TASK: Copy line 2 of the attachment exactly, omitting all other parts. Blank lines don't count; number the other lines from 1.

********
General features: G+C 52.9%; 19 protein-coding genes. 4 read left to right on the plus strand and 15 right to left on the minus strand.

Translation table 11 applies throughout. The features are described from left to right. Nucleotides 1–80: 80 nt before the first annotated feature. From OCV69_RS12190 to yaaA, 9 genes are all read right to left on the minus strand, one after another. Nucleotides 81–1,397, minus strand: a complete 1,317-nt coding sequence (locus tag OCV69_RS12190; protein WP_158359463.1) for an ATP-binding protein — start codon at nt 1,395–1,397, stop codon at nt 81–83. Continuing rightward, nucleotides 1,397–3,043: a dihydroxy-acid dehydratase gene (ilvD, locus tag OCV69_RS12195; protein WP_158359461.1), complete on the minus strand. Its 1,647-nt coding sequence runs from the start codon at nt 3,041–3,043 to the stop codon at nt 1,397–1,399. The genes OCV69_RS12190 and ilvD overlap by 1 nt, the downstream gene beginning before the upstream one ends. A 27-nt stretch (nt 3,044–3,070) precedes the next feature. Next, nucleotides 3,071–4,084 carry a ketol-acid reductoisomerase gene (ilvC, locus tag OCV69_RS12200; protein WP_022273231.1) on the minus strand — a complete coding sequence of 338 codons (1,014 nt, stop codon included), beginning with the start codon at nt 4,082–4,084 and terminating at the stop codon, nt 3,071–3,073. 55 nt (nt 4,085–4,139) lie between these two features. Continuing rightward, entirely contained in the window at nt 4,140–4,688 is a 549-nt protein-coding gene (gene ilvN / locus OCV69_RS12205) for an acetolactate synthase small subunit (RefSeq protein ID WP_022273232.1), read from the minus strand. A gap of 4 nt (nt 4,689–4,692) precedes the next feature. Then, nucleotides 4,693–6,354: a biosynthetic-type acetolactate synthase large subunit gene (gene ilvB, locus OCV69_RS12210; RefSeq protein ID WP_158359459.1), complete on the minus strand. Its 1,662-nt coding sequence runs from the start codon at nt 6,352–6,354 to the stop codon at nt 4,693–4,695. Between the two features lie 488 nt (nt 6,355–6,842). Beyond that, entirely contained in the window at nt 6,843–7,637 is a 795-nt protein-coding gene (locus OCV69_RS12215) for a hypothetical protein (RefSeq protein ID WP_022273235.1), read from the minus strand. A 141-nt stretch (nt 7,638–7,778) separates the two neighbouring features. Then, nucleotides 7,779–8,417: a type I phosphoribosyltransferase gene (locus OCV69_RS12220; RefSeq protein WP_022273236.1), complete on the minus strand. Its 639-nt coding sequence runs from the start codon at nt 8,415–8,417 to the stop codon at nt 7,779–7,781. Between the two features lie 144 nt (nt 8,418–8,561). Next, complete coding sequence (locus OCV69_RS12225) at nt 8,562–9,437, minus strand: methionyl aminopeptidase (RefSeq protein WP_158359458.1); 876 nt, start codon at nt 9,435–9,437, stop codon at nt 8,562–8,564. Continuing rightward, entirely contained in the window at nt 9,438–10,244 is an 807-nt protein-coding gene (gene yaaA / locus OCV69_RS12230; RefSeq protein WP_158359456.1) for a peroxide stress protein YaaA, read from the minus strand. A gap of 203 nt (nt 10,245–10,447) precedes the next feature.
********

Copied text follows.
Translation table 11 applies throughout. The features are described from left to right. Nucleotides 1–80: 80 nt before the first annotated feature. From OCV69_RS12190 to yaaA, 9 genes are all read right to left on the minus strand, one after another. Nucleotides 81–1,397, minus strand: a complete 1,317-nt coding sequence (locus tag OCV69_RS12190; protein WP_158359463.1) for an ATP-binding protein — start codon at nt 1,395–1,397, stop codon at nt 81–83. Continuing rightward, nucleotides 1,397–3,043: a dihydroxy-acid dehydratase gene (ilvD, locus tag OCV69_RS12195; protein WP_158359461.1), complete on the minus strand. Its 1,647-nt coding sequence runs from the start codon at nt 3,041–3,043 to the stop codon at nt 1,397–1,399. The genes OCV69_RS12190 and ilvD overlap by 1 nt, the downstream gene beginning before the upstream one ends. A 27-nt stretch (nt 3,044–3,070) precedes the next feature. Next, nucleotides 3,071–4,084 carry a ketol-acid reductoisomerase gene (ilvC, locus tag OCV69_RS12200; protein WP_022273231.1) on the minus strand — a complete coding sequence of 338 codons (1,014 nt, stop codon included), beginning with the start codon at nt 4,082–4,084 and terminating at the stop codon, nt 3,071–3,073. 55 nt (nt 4,085–4,139) lie between these two features. Continuing rightward, entirely contained in the window at nt 4,140–4,688 is a 549-nt protein-coding gene (gene ilvN / locus OCV69_RS12205) for an acetolactate synthase small subunit (RefSeq protein ID WP_022273232.1), read from the minus strand. A gap of 4 nt (nt 4,689–4,692) precedes the next feature. Then, nucleotides 4,693–6,354: a biosynthetic-type acetolactate synthase large subunit gene (gene ilvB, locus OCV69_RS12210; RefSeq protein ID WP_158359459.1), complete on the minus strand. Its 1,662-nt coding sequence runs from the start codon at nt 6,352–6,354 to the stop codon at nt 4,693–4,695. Between the two features lie 488 nt (nt 6,355–6,842). Beyond that, entirely contained in the window at nt 6,843–7,637 is a 795-nt protein-coding gene (locus OCV69_RS12215) for a hypothetical protein (RefSeq protein ID WP_022273235.1), read from the minus strand. A 141-nt stretch (nt 7,638–7,778) separates the two neighbouring features. Then, nucleotides 7,779–8,417: a type I phosphoribosyltransferase gene (locus OCV69_RS12220; RefSeq protein WP_022273236.1), complete on the minus strand. Its 639-nt coding sequence runs from the start codon at nt 8,415–8,417 to the stop codon at nt 7,779–7,781. Between the two features lie 144 nt (nt 8,418–8,561). Next, complete coding sequence (locus OCV69_RS12225) at nt 8,562–9,437, minus strand: methionyl aminopeptidase (RefSeq protein WP_158359458.1); 876 nt, start codon at nt 9,435–9,437, stop codon at nt 8,562–8,564. Continuing rightward, entirely contained in the window at nt 9,438–10,244 is an 807-nt protein-coding gene (gene yaaA / locus OCV69_RS12230; RefSeq protein WP_158359456.1) for a peroxide stress protein YaaA, read from the minus strand. A gap of 203 nt (nt 10,245–10,447) precedes the next feature.